1. The freshest: matter is the most effectual. Whenever therefore it can be done, the insertion should be made immediately with a needle just dipped in the pus of a pustule. The beginning of suppuration is preferable to a more advanced state, as the matter is then more fluid, and comes off easier from the needle into the wound.
2. Instead of barely pricking the skin, the point ought, if possible, to be introduced between the cuticle and the inner skin, to the length of a quarter of an inch, which is easiest done with a flat-pointed needle. The impregnated needle will keep its virtue for several days, provided it is not rubbed against any thing; but it is always safest to use it soon.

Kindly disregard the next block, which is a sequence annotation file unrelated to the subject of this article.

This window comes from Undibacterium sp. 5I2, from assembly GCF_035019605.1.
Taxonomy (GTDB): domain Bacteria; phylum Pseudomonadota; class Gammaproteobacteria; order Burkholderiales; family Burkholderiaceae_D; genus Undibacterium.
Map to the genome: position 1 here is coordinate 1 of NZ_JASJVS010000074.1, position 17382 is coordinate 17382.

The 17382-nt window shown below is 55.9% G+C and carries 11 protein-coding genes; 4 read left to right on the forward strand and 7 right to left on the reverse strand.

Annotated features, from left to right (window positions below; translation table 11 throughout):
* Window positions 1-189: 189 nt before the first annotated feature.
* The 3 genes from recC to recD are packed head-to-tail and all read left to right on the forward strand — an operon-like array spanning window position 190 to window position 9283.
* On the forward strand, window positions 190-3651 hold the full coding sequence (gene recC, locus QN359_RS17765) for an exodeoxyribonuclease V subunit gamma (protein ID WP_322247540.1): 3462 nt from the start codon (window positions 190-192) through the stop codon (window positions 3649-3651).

3. Instead of the needle thus dipped, a cotton or silken thread may be used, that has lain some time, and been rubbed with pulverized variolous scabs. This thread may be drawn in with a needle, between the scarf and the true skin, to the length of two or three lines, but not left in. This is the method throughout the Indies.
- I have long suspected, that the variolous matter became milder by inoculation; and consequently, that a repetition of the like operations would still render it more harmless, though not less efficacious. This conjecture is now to me become a truth, from the experiments I have tried, and those which were made in England by the most experienced inoculators.